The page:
Taoism cosmology

Discussion in 'Tao' started by Lamson, Sep 2, 2014.

  1. wil

    wil UNeyeR1

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    Yes it does....still ...are there others??
    yeah... I had been told though it is customary to pick a chinese name?
     
  2. Nick the Pilot

    Nick the Pilot Well-Known Member

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    "...it is customary to pick a chinese name?"

    --> I would say it is. When someone asks you in Chinese what your name is, it's just a heck of a lot easier for everyone if you pronounce it in a way they can understand. They are not going to understand you if you try to pronounce it in an English way. If you are speaking in Chinese, that is. If you are speaking in English, then say it the English way.
     
  3. Nick the Pilot

    Nick the Pilot Well-Known Member

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    I thought it would be good to continue a discussion about the real Tao Te Ching.

    Tao Te Ching line 2:

    無名天地之始. 有名萬物之母.
    Wú míng​ tiān dì​ zhī​ shǐ. yǒu míng​ wàn wù​ zhī​ mǔ​.
    In silence, the heavens and earth began. From the Unmanifest and the manifest came the heaven and earth. The manifested Word [the Third Logos], the mother of all things, that from which all things have evolved.

    ---

    Genesis 1:1

    ...darkness was over the face of the deep... And God said, “Let there be light,” and there was light.

    ---

    These two quotes say the exact same thing, and show a commonality of this story in several major religions.
     
  4. iBrian

    iBrian Peace, Love and Unity Staff Member

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    Apologies again - post approved. :)
     
  5. Vivandall

    Vivandall New Member

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    According to Taoism,what is the reason we are created?
     
  6. Nick the Pilot

    Nick the Pilot Well-Known Member

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    I do not think Taoism gives a reason why we were created.
     
    Last edited: Dec 7, 2015
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  7. Thomas

    Thomas Super Moderator Staff Member

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    From a Christian POV I think Eriugena's fourfold division of nature offers a comparative text:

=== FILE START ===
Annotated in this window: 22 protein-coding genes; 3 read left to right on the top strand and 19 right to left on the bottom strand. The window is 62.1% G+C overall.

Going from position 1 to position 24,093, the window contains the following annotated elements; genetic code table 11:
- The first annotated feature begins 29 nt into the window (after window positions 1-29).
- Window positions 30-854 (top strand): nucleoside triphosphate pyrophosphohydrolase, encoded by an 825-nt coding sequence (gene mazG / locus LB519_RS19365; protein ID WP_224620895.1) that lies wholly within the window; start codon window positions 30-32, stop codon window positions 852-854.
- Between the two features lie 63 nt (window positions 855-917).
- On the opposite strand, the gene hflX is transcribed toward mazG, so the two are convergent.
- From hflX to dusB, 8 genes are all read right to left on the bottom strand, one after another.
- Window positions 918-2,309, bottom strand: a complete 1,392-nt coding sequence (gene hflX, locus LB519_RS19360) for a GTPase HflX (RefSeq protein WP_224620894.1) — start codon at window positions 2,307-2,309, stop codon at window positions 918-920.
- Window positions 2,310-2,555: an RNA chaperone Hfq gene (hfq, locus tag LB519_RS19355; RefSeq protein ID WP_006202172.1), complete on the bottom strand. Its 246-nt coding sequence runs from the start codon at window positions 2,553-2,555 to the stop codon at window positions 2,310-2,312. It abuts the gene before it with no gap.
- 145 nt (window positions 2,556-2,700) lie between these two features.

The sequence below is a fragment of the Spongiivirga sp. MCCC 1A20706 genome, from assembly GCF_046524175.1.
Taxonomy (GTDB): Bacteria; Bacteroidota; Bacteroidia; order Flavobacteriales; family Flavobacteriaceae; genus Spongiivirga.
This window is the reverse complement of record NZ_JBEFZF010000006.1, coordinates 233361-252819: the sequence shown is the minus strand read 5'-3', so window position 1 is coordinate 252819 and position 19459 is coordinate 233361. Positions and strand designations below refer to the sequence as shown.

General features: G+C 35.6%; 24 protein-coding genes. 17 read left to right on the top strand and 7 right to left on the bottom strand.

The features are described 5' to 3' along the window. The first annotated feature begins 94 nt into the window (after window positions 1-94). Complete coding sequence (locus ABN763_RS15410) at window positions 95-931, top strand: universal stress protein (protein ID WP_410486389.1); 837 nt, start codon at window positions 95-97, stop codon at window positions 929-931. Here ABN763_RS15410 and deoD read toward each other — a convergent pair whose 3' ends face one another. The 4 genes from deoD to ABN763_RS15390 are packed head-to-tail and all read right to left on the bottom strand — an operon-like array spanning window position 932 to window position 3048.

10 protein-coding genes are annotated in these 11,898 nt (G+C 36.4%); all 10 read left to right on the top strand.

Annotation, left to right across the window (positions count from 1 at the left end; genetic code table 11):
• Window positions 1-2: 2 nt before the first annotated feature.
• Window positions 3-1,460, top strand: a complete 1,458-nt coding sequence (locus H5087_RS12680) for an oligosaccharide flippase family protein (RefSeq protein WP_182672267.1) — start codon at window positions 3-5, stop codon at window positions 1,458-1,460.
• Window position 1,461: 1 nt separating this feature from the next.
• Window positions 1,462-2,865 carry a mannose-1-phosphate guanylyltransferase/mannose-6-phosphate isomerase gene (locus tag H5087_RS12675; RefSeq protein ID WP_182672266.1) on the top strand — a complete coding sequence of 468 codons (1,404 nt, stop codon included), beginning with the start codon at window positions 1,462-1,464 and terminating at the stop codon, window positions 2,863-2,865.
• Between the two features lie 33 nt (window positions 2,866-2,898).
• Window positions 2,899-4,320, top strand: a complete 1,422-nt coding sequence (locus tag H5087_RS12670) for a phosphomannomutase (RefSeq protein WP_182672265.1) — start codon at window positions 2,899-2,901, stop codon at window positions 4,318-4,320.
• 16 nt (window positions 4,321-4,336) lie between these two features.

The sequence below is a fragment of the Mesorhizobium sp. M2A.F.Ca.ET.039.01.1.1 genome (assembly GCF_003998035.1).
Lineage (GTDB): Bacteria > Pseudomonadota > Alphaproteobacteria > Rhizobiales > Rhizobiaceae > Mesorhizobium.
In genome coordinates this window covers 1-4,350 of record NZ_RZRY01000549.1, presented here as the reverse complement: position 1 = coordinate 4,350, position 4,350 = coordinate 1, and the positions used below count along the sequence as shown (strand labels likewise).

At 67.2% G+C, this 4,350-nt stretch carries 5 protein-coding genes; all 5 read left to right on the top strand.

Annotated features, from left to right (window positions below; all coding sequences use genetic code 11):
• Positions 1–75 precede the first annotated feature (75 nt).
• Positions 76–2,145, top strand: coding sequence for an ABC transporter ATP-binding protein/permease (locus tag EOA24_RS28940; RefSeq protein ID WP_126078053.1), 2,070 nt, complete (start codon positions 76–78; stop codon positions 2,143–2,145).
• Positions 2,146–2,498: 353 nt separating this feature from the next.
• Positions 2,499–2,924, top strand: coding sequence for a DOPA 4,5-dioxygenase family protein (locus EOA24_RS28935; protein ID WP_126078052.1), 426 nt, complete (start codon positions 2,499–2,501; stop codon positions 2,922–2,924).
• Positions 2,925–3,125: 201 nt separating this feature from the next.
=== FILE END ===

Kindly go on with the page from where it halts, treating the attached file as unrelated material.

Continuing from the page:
That which creates and is not created (ie the Triune God);
    that which creates and is created (ie Primary Causes or Ideas);
    that which is created and does not create (ie Temporal Effects, created things);
    that which is neither created nor creates (ie God to Itself).

    So the dichotomy of:
    '(Conceived of as) having no name,
    it is the Originator of heaven and earth;
    (conceived of as) having a name,
    it is the Mother of all things.'

    is addressed in the fourfold nature, as the First and Fourth.

    Eriugena followed the Mystical tradition of St Denys/the pseudoAreopagite, his genius was to recognise the primary determination of all nature and metanature is in the manner in which things may be said to be or not to be (Periphyseon, I.443c-446a). According to him, things accessible to the senses and the intellect are said to be, whereas anything which, ‘through the excellence of its nature’ (per excellentiam suae naturae), transcends our faculties are said not to be.

    According to this classification, God and the Tao, because of their transcendence or absoluteness, can be said not to be, that is it cannot be spoken, because they transcend all categories of definition.

    (The four 'divisions' are not a hierarchy in the usual sense of higher and lower orders. Rather the first and fourth division refer to God as the Beginning – en arche – and End of all things, the Alpha and Omega. The second and third express the unity of the cause-effect relation.)

    Again, with regard to the manifest world, the Tao uses the term 'Mother' whereas Scripture uses such terms as 'Memra' (Hebrew, 'Word') and Arche (Greek. 'Principle') or Logos (Greek). Both Memra and Logos have a their correspondence in the sound symbol 'Aum' in Hinduism, Buddhism, and Jainism.
     
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  8. Thomas

    Thomas Super Moderator Staff Member

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    If one was to get all sage on one's backside, one would come out with some comment like 'who asks?'

    My initial response to the metaphysical question 'why is there anything at all?' is 'why not?' in the sense of 'what is there to stop It manifesting Itself in every mode and possibility of its potentiality?' The relative is not other than the Absolute, it's an aspect of the absolute. If the Absolute is truly absolute it will manifest itself in every way it is, even in relative-ness and contingency, both being illusory, real from where we are, but not from where It is.

    The point is there is no 'need', there is nothing to determine that the Tao must be the origin and source of all, it just is. If there was something necessitating it, then that would render the Tao subject to a greater-than-itself.
     
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